Once again blending multiple story strands that transcend time and place, Grasshopper Jungle author Andrew Smith tells the story of 15-year-old Ariel, a refugee from the Middle East who is the sole survivor of an attack on his small village. Now living with an adoptive family in Sunday, West Virginia, Ariel’s story of his summer at a boys’ camp for tech detox is juxtaposed against those of a schizophrenic bomber and the diaries of a failed arctic expedition from the late nineteenth century. Oh, and there’s also a depressed bionic reincarnated crow. – [X]
Okay, full disclosure, The Alex Crow is the first book I’ve read by Andrew Smith *pauses for the gasps of horror* and yes, since then, I’ve been eyeing Grasshopper Jungle. (It’s hard to pick the cover I like best. Since, you know, bugs. *shudder*)
Anyway, about the book. This is the part where I try to find the appropriate adjective and go with it for the rest of the review, but the problem is this book kind of defies any singular way of describing it. There’s a lot going on in it. Part of it is science-fiction, part of it reads like realistic fiction, and for once, it’s not the speculative side of things that caught my interest. Yes, the “melting man” and the “depressed reincarnated crow” all have interesting storylines, but Ariel’s narrative rise clear and bright above all of the others. It’s quite striking because Ariel, who has suffered great trauma, does not talk much.
However, Smith’s choice to make him the primary voice of The Alex Crow means that Ariel gets to convey things to us the readers (and indirectly, to his adopted brother Max) that other characters in his vicinity do not get to hear:
I did not speak because I was unhappy and I was afraid. I was sorry for where I came from, and for what happened to so many of my friends and family members. I was sad to be an orphan– worse, a sole survivor– even if the Burgesses did graciously make me their awkward second son, Max’s non-twinned twin. And it made me feel terrible how much Max hated me, too.
I didn’t talk because I wouldn’t tell anyone about what happened to me with the orphans in the tent city. But most of all was the feeling that I didn’t belong here, as much as everyone had seemed so intent (and self-satisfied) with the notion of “saving” Ariel: and that I would never come to understand all of the nonsense that America presented me with. — Page 32.
And really, that’s what I loved about the book. Smith is honest and cutting in his evaluation of what it means when America “saves” someone, what it means when a saviour compares the “victim” to a dog he once killed, or even what the future holds for you when your place of refuge is called “fantastic”:
Think about what [fantastic] really means: unreal, imagined. Why would anyone think fantastic was a good omen of my future. — Page 248.
Even as Ariel is unpacking everything that happened in his “other life”, we are also watching him be exactly what he is: a teenaged boy. We see him interact with Max and the others at the camp, we see him struggle to fit in and also want to stand out, we see him learning and unlearning things constantly. Smith balances this issue of having to grow up too fast and still being a kid anyway with great tact. Even if there is a suicidal crow in the mix, it all feels real and true, and seems (to me) to come from a place of compassion. To say that it’s been a long time since I’ve read a well-written “refugee” character/narrative is an understatement. I have been sick of books that deal with kids’ traumatic lives while they are in a different country, only to present North America (minus Mexico, of course) as the default happy ending. I love that we get Ariel’s strange life after the so-called happy ending. Refreshing, I tell you.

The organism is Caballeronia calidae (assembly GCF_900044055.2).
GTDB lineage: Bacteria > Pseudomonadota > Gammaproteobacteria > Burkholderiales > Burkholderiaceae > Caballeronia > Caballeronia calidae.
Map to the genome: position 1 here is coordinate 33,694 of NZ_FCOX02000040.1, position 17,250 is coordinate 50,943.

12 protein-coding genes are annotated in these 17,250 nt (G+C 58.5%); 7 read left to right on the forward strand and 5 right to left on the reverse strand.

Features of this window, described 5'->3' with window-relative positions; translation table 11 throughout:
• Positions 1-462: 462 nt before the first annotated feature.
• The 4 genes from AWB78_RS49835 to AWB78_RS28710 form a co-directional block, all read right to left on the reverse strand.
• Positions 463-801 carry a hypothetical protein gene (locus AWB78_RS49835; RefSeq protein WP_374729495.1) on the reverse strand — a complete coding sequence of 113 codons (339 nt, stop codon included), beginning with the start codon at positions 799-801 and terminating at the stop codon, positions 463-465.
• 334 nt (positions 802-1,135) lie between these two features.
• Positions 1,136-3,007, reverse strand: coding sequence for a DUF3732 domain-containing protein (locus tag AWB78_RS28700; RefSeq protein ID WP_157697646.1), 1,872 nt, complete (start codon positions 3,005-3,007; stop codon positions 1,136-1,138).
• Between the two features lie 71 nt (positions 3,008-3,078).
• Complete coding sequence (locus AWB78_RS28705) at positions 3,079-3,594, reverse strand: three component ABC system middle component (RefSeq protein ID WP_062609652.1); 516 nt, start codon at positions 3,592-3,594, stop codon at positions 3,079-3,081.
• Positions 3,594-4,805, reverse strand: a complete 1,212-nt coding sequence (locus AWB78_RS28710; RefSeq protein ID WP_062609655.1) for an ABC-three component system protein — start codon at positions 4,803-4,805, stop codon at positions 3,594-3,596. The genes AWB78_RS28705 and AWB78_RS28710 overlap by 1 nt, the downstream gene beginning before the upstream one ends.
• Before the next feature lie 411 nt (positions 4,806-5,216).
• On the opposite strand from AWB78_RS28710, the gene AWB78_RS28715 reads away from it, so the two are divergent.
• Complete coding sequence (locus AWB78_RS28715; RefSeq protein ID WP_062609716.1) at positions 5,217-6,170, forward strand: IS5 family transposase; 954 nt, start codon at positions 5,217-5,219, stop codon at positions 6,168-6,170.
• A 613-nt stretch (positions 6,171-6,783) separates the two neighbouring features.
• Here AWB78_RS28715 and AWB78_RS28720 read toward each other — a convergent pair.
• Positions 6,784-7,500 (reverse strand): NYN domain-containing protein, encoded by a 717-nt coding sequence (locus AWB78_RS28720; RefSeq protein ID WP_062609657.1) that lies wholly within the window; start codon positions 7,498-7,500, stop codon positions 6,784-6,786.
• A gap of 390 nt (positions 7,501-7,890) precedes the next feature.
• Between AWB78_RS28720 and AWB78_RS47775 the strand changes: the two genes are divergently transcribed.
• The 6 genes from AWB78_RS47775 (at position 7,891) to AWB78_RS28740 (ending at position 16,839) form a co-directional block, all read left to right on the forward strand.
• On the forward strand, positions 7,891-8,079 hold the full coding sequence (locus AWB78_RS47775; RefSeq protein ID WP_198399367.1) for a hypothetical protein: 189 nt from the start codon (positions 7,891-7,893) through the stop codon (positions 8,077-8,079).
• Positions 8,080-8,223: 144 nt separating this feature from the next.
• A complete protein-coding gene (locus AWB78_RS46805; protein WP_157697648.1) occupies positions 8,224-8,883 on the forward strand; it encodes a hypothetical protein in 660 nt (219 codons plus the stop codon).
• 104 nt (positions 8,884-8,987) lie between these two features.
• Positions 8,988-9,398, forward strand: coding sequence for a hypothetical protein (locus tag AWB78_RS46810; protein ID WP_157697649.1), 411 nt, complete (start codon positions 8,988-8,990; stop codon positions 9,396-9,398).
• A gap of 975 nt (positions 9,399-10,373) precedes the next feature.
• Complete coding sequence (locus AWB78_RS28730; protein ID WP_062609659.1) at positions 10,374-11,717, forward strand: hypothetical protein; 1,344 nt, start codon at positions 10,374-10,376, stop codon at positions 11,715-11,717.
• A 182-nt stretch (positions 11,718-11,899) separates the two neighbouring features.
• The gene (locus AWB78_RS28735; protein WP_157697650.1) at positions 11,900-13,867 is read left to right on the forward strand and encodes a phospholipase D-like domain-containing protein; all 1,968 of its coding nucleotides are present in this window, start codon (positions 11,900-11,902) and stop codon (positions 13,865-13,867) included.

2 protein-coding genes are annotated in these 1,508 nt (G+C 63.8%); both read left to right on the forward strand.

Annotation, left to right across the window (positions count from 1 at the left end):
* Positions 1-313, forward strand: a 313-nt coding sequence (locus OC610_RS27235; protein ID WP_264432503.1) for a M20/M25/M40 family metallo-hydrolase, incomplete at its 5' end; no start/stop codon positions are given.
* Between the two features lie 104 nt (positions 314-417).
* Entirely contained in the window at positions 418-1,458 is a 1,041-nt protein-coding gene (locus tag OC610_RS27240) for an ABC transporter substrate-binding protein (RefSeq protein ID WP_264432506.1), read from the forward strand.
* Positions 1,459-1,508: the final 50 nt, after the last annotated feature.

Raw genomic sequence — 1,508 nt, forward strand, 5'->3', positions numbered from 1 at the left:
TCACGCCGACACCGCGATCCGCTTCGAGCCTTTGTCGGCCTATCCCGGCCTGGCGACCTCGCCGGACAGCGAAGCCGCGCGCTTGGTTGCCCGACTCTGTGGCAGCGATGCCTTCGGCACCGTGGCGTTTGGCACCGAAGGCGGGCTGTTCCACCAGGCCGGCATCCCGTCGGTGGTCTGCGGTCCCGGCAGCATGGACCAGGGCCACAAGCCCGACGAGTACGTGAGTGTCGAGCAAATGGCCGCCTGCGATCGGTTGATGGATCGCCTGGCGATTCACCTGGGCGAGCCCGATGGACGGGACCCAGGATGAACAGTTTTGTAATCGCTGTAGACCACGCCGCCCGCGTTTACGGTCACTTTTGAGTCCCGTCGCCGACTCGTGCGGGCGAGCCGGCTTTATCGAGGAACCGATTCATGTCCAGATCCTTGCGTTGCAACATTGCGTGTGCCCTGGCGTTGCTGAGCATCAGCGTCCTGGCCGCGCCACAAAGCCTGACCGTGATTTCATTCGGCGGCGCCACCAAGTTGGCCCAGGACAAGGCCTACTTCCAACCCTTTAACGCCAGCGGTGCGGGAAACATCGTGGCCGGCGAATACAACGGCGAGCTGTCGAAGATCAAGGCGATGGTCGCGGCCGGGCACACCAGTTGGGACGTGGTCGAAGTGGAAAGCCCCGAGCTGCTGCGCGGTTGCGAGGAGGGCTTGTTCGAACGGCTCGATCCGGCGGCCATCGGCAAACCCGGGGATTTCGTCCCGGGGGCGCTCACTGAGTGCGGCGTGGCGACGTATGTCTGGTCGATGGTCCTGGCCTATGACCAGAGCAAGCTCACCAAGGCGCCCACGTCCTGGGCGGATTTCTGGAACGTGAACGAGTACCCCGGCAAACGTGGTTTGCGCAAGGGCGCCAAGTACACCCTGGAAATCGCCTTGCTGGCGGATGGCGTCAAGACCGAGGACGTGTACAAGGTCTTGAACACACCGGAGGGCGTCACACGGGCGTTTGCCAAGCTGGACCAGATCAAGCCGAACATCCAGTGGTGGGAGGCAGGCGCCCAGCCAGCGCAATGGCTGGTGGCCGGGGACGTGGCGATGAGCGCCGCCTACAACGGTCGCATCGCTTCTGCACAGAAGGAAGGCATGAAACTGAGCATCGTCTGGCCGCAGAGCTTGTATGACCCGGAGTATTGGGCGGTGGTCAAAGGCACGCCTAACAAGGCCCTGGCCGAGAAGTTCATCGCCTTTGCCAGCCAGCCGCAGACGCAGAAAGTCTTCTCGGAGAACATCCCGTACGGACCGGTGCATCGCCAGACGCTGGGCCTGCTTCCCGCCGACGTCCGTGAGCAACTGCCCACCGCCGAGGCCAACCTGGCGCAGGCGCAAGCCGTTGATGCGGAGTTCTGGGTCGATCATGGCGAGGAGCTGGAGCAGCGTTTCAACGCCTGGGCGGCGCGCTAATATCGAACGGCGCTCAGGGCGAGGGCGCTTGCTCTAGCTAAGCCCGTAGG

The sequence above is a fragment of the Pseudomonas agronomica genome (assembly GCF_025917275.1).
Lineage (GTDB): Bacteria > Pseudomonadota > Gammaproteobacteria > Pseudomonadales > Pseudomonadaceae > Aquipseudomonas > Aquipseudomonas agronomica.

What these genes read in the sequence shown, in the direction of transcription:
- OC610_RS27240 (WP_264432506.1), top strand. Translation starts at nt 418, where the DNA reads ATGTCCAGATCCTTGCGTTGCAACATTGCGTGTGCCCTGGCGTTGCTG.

I think the only issue I had with the book is that there weren’t enough female characters, and none of them felt as real as Ariel felt. That said, in this particular case, it feels a little like I’m complaining that Mary Shelley’s Frankenstein does not have better female characters, when the entire novel reads like a criticism of the patriarchy … as does The Alex Crow in a lot of ways*. (Still. No one would complain if there were more female characters.)
Basically, yes, recommended**!
And here, let me leave you with yet another bit I loved:
The closer we got to the sprawling city of tents, the more the noise and clamor of the people inside it rose like smoke from a fire, or flies from a garbage heap …
I asked one of the guards what UNHCR stood for. His answer was, “Hey! You speak English really good!”
“It can’t possibly stand for that,” I said.
The guard smiled and told me this was the United Nations Refugee Agency.
I didn’t really know what he meant by refugee. Were we looking for refuge; or were we running away from something, so we didn’t care where we ended up, refuge or not? — Page 189.
Story Review Short: I was given a review copy of The Alex Crow from Penguin Canada but I liked it enough to buy my own copy.
**No, really, pay attention to the footnote above.